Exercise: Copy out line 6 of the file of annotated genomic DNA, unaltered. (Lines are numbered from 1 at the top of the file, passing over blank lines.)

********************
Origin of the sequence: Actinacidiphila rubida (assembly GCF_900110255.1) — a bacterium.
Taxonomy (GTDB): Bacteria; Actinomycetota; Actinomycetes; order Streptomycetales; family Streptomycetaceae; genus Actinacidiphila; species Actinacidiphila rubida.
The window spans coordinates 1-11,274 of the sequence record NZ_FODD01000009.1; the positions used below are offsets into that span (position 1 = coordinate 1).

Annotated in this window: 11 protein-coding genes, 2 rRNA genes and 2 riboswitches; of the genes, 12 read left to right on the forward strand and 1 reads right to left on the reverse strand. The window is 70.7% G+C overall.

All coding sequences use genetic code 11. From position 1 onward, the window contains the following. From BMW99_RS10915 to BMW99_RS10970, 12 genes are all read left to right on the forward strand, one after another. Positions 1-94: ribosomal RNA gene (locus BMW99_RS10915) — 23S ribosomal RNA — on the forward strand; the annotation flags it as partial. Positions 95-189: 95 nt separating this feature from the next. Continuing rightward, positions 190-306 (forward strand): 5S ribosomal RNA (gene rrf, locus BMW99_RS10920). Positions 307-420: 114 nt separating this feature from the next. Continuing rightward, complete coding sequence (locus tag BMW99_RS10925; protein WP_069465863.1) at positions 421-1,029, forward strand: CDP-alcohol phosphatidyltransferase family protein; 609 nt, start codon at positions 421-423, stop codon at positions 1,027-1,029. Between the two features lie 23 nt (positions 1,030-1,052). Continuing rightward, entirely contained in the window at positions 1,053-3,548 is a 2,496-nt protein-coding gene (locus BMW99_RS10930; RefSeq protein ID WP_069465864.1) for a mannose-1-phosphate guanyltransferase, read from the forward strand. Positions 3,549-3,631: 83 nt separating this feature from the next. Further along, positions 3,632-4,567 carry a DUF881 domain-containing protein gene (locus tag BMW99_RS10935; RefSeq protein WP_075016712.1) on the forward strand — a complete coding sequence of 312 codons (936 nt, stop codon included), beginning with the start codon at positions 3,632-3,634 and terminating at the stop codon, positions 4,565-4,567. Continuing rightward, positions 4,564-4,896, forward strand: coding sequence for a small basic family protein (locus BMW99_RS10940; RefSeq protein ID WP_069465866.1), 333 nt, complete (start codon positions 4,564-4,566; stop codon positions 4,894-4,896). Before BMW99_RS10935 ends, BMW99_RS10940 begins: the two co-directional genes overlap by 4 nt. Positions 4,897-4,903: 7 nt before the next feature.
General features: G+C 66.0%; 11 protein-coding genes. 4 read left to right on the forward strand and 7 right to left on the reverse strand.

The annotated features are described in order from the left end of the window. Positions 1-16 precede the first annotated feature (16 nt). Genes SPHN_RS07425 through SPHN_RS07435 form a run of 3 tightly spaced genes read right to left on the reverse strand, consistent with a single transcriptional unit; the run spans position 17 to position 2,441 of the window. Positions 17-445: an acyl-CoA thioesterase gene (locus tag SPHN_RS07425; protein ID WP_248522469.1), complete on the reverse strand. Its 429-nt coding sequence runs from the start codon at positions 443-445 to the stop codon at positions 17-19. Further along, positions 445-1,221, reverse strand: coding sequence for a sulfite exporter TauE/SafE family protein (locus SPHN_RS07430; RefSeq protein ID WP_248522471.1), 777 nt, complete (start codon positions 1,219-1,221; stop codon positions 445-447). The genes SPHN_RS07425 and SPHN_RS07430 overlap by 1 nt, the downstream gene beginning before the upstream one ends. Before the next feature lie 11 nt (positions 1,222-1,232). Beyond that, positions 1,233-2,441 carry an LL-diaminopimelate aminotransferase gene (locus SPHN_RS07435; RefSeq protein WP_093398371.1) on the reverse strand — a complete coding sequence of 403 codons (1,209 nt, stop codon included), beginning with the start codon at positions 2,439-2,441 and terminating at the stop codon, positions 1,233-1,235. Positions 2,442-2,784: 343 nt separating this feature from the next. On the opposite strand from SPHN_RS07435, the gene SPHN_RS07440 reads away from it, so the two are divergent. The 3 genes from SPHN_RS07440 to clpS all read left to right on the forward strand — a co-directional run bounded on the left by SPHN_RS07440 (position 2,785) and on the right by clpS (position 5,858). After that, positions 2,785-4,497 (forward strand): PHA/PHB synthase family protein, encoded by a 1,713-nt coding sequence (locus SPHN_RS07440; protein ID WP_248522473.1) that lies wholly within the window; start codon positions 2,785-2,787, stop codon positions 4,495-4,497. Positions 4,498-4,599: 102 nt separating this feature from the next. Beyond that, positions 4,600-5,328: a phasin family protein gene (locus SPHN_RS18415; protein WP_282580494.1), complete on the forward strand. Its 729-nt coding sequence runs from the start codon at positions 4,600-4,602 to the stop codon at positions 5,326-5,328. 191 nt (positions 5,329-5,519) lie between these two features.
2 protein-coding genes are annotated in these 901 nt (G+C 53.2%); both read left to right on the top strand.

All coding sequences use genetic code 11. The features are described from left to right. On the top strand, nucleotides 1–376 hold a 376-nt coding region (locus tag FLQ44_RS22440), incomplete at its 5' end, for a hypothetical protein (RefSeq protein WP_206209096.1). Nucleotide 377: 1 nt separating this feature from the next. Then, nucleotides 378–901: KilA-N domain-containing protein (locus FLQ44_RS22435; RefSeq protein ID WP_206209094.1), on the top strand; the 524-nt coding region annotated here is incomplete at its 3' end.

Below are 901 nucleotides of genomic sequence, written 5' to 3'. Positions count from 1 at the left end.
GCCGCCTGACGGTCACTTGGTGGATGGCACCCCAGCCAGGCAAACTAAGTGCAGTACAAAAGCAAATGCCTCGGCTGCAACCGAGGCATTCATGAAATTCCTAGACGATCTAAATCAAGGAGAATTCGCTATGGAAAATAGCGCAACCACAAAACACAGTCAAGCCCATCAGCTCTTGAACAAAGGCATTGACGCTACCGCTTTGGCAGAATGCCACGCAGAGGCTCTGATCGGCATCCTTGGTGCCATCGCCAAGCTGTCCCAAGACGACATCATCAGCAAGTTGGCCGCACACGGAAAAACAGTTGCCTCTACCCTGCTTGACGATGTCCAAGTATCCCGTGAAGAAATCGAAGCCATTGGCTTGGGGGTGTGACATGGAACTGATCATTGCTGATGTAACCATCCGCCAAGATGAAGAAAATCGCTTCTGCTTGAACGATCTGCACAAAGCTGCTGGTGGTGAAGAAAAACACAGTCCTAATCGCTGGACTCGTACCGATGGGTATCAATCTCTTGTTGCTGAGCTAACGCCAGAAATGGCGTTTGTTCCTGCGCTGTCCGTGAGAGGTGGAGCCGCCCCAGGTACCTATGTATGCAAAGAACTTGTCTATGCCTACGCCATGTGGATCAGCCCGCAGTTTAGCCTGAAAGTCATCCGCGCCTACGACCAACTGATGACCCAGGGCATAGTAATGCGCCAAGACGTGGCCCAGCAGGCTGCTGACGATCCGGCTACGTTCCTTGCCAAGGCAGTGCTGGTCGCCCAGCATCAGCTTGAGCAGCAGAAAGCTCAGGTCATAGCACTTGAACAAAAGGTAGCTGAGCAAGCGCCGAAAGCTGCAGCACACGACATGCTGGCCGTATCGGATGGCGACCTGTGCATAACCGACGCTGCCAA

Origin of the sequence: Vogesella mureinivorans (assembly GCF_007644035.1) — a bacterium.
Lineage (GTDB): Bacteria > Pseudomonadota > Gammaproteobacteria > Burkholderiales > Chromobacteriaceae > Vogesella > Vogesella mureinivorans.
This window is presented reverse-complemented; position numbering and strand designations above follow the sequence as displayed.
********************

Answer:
General features: G+C 66.0%; 11 protein-coding genes. 4 read left to right on the forward strand and 7 right to left on the reverse strand.